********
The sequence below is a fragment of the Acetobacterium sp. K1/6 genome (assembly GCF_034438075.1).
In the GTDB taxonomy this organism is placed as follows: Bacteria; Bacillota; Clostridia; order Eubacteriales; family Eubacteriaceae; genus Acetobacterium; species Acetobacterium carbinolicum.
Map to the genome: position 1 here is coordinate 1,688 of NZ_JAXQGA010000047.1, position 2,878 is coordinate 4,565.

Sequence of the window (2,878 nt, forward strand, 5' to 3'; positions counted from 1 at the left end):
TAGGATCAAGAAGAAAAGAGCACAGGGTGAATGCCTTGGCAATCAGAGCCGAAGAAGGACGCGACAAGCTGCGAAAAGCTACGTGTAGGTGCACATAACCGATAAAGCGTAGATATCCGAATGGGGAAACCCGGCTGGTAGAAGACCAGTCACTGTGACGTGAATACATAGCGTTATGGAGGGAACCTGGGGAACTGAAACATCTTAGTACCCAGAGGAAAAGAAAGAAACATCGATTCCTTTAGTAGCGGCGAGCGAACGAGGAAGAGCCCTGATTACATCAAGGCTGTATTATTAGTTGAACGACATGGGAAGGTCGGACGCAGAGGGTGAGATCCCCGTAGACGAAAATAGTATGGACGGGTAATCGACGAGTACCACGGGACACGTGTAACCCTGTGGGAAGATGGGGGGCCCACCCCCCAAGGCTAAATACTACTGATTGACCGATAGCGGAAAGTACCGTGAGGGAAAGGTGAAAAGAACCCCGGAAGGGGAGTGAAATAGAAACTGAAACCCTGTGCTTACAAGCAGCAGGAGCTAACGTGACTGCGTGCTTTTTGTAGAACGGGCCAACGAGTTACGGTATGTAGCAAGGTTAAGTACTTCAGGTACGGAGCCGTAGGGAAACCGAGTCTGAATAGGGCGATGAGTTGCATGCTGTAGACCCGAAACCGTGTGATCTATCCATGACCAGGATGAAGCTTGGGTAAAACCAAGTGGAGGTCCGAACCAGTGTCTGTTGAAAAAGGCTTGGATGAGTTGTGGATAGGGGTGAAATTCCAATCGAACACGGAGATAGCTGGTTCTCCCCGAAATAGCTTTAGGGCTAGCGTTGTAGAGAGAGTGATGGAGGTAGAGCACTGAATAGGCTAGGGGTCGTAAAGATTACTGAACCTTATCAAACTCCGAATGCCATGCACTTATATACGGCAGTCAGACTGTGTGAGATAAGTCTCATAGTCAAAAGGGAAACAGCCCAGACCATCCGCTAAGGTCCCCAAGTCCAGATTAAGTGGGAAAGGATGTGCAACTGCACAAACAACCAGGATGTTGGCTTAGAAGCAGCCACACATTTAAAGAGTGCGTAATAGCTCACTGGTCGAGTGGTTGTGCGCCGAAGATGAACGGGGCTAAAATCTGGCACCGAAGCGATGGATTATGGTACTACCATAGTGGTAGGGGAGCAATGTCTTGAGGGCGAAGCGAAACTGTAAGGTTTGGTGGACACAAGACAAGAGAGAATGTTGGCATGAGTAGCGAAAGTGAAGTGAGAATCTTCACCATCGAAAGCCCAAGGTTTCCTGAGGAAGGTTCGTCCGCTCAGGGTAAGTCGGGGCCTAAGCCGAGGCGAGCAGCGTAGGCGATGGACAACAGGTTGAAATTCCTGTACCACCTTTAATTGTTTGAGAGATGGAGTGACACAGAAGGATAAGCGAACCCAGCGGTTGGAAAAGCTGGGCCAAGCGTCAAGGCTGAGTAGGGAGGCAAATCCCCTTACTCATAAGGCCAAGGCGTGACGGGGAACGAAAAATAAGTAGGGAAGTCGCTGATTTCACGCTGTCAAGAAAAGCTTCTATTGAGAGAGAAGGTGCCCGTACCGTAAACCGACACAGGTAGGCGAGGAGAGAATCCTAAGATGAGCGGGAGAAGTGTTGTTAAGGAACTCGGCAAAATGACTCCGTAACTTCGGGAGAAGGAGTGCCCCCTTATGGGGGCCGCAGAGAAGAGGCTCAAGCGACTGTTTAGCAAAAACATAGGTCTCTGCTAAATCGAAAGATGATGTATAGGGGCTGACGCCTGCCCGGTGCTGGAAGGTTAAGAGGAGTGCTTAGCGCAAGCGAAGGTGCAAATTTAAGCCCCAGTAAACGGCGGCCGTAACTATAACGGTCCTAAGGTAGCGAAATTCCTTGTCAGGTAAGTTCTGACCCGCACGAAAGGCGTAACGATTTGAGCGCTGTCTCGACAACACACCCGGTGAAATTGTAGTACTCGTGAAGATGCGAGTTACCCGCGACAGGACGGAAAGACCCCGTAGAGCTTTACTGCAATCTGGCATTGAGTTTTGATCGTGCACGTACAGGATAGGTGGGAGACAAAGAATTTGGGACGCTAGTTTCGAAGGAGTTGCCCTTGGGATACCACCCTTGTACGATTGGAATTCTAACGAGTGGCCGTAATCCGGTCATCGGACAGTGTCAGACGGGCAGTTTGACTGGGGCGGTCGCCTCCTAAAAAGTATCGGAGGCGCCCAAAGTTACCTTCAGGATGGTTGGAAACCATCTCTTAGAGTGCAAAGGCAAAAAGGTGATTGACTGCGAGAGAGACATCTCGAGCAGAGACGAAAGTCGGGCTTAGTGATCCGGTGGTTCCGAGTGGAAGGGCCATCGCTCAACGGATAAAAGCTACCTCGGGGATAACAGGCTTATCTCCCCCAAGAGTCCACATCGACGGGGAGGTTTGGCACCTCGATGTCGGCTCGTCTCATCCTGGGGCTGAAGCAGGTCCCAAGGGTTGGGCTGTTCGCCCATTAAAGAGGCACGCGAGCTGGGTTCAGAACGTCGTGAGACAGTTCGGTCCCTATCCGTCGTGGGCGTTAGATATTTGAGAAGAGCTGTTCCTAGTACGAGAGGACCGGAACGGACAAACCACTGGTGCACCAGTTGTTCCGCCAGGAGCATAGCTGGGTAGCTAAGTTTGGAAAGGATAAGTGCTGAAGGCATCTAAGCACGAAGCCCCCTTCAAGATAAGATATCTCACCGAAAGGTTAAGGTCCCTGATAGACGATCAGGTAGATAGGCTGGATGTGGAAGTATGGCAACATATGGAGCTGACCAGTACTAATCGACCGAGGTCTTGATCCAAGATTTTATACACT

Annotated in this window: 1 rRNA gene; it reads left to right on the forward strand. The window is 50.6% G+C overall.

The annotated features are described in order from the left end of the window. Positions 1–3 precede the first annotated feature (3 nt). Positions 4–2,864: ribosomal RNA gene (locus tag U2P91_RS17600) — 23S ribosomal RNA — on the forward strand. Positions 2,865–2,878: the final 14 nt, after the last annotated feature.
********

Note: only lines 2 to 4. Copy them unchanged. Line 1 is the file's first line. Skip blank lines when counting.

In the GTDB taxonomy this organism is placed as follows: Bacteria; Bacillota; Clostridia; order Eubacteriales; family Eubacteriaceae; genus Acetobacterium; species Acetobacterium carbinolicum.
Map to the genome: position 1 here is coordinate 1,688 of NZ_JAXQGA010000047.1, position 2,878 is coordinate 4,565.

Sequence of the window (2,878 nt, forward strand, 5' to 3'; positions counted from 1 at the left end):